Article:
Impunity for violent crime and human rights violations remains a serious problem in Bolivia. The administration of President Evo Morales has created a hostile environment for human rights defenders that undermines their ability to work independently.
Despite recent legal reforms, extensive use of pretrial detention—combined with trial delays—undermine defendants’ rights and contribute to prison overcrowding. Threats to judicial independence, violence against women, and child labor are other major concerns.
In September 2017, supporters of President Morales in the Plurinational Assembly —the national legislature—brought a lawsuit to the Constitutional Court seeking to abrogate the constitution’s one-time re-election limit, which would allow him to run for a fourth term. Partly due to a 2013 Constitutional Court ruling, President Morales has been able to run in three consecutive presidential elections, all of which he won. In February 2016, voters had rejected a national referendum that would have changed the constitution to allow him to run a fourth time.
Bolivia has prosecuted only a few of the officials responsible for human rights violations committed under authoritarian governments from 1964-1982, partly because the armed forces have at times refused to give information to judicial authorities about the fate of people killed or forcibly disappeared.
In August, the government established a truth commission to carry out non-judicial investigations of grave human rights abuses committed between 1964-1982, and the commander-in-chief of Bolivian armed forces, Gen. Luis Orlando Ariñez, said that the military would fully cooperate. The commission can provide information for judges to convict those responsible.
Impunity has led to mob attacks, or lynchings, of alleged criminals. In May, a mob in the eastern city of San Julián entered a courtroom where a judge was questioning an alleged killer of a local woman, dragged the suspect outside, killed him, and hanged him in a tree. Many such lynchings go unpunished.
The government has sought to reform the Bolivian justice system, which has been plagued by corruption, delays, and political interference for years. While reforms are certainly called for, current efforts pose a serious risk to judicial independence in the country.
In June 2016, members of the three branches of government, as well as civil society groups and other stakeholders, discussed proposals during a “National Justice Summit.” The summit’s recommendations included reforming the selection process for high court judges, creating a new body to supervise judges, and assessing the work of current judges and prosecutors.
In January 2017, Congress created a commission to oversee implementing the recommendations. The commission has broad powers, including “controlling” the appointment of new judges and carrying out “all other actions necessary” to implement the recommendations. Five of the commission’s nine members are either supporters of Morales in the Plurinational Assembly or government officials directly appointed by him.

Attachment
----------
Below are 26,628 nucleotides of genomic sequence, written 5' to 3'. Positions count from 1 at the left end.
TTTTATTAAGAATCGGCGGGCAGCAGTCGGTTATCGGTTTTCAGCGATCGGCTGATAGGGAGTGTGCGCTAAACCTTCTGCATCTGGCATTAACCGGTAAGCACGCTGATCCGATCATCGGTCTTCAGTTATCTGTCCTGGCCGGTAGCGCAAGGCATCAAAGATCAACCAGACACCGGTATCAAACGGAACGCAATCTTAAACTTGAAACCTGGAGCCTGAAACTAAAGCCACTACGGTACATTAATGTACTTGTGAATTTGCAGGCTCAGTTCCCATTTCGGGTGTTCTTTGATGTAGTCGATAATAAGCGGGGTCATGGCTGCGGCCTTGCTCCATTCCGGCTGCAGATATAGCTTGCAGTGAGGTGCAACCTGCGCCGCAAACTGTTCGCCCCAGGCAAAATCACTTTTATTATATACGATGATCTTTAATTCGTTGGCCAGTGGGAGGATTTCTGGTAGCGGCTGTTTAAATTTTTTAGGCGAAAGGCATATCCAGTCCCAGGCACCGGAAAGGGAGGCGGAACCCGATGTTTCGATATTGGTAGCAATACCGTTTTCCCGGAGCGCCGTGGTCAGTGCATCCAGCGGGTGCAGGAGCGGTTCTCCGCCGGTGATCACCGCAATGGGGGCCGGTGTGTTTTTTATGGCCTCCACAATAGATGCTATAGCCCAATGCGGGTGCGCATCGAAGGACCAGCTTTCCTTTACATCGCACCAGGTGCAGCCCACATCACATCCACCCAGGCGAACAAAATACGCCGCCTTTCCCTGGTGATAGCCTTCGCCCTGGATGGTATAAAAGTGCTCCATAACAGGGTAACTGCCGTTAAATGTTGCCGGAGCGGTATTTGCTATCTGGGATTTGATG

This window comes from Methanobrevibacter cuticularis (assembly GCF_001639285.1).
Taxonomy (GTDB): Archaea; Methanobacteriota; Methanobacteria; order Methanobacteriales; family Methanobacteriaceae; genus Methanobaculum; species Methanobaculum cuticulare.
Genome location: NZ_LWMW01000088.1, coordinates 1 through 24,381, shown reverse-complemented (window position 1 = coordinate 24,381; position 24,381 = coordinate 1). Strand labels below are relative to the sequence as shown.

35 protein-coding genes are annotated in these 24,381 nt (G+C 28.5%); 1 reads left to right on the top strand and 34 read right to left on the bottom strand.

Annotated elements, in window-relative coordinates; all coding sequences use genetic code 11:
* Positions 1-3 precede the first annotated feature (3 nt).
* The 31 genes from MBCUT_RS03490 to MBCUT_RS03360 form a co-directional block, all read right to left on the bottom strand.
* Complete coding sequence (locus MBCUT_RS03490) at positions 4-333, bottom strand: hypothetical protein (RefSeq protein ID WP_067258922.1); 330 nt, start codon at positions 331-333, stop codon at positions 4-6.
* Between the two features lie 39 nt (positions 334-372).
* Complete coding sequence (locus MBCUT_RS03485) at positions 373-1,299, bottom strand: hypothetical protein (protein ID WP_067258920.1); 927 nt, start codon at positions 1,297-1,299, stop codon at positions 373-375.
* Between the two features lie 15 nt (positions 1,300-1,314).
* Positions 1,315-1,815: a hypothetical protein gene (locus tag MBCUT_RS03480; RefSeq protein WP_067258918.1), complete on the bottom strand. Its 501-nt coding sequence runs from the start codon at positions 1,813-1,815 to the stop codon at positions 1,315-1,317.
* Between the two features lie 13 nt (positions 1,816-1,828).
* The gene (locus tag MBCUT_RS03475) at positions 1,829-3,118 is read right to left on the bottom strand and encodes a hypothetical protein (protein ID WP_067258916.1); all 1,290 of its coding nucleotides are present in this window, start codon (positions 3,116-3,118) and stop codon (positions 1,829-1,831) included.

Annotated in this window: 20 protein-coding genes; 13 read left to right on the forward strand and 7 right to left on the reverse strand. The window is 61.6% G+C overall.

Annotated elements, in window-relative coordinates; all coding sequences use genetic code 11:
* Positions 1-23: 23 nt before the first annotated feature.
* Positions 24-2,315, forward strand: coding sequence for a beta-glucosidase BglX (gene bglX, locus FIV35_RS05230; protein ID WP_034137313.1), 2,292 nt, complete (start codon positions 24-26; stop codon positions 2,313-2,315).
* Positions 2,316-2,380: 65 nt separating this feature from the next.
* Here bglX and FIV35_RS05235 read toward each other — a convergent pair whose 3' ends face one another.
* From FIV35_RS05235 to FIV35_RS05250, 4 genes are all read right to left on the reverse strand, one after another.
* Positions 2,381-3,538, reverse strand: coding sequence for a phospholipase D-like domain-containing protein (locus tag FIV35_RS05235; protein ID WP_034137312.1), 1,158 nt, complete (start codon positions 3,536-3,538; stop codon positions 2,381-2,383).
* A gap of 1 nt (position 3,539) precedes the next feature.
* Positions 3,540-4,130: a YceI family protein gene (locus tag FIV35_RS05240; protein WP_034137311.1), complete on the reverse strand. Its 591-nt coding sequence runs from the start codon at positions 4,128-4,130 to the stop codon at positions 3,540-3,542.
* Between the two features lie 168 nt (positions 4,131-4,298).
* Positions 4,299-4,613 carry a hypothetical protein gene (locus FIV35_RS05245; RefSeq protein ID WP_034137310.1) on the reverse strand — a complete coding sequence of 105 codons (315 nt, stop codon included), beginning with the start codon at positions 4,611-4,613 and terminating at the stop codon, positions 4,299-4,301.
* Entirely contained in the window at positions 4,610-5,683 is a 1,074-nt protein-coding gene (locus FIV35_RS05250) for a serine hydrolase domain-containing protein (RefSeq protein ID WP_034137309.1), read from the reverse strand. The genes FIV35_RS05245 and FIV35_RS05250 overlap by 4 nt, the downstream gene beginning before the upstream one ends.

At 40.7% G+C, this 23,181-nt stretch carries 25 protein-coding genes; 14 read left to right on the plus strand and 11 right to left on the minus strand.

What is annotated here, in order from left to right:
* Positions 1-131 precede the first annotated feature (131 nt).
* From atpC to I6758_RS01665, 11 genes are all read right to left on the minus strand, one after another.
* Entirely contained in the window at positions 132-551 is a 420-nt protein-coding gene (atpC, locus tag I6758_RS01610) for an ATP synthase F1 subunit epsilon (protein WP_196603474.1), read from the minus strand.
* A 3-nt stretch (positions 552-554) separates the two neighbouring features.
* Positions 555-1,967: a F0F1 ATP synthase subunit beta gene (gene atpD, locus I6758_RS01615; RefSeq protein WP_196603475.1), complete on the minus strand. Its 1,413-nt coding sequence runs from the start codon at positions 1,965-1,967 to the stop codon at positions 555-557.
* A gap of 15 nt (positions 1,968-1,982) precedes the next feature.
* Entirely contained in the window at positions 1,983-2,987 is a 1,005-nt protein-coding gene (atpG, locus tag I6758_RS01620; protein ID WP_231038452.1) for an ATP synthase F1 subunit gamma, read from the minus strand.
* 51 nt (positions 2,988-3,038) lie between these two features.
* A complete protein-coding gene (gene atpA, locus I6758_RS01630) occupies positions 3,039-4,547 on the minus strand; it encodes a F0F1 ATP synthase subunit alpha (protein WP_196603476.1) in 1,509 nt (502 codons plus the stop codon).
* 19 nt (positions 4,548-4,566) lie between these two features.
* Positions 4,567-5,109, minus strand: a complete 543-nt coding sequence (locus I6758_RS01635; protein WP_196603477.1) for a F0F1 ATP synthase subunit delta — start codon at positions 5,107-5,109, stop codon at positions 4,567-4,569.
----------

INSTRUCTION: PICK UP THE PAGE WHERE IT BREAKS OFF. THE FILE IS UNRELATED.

In December 2016, government supporters in the Plurinational Assembly suspended four of the five members of the Magistrate’s Council—the body in charge of appointing and removing judges—arguing that they had illegally named a judge to replace another judge who had been appointed but not sworn in. Faced with possible removal from office, three of them resigned in April.
In May, the Magistrate’s Council new members ruled that all the judges who were appointed before the 2009 constitution was enacted were to be considered transitory and could be summarily removed by the council. That same month, the council summarily removed 88 judges.
At time of writing, voters were scheduled to elect high court judges in December 2017. Voters will choose judges from lists created by the Plurinational Assembly, where the Morales administration has a two-thirds majority.
In September, President Morales said in an interview that judicial independence was a “US doctrine” in the “service of the empire.”
Around 68 percent of inmates in Bolivian prisons have not been convicted of a crime. Extended pretrial detention and trial delays overcrowd prisons and lead to poor conditions. As of December 2016, more than 15,000 inmates were packed into prisons built to hold a maximum of around 5,000.
Presidential decrees adopted between 2012 and 2017 allow the president to reduce the sentences of those convicted of minor crimes and pardon those held in pretrial detention for minor crimes. As of December 2016, more than 5,800 people had benefited from such pardons, according to official figures.
At time of writing, the Plurinational Assembly was discussing a government-sponsored criminal reform which would shorten the maximum periods of pretrial detention and limit the cases in which judges can apply it.
The Attorney General’s Office has repeatedly used a 2010 anti-corruption law to prosecute alleged crimes committed before the law was enacted. International human rights law, however, prohibits such retroactive application of changes to criminal law, unless doing so is beneficial to the defendant.
In October 2016, the Attorney General’s Office used the law to charge businessman and opposition leader Samuel Doria Medina with “anti-economic conduct” for allegedly transferring US$21 million from the government to a private foundation, when he was minister of planning in 1992. In January 2017, the Supreme Court rejected a request by the Attorney General’s Office that Doria be held in pretrial detention, but ordered that he appear before prosecutors every month and forbade him from leaving the country.
At time of writing, Jorge “Tuto” Quiroga, former president of Bolivia and current opposition leader, was also being prosecuted for “anti-economic conduct.” Prosecutors argued that officials in his administration negatively impacted the “interests of the state” by signing four oil agreements with foreign companies.
Human rights defenders continue to face harassment, including from government officials, which undermines their ability to work independently.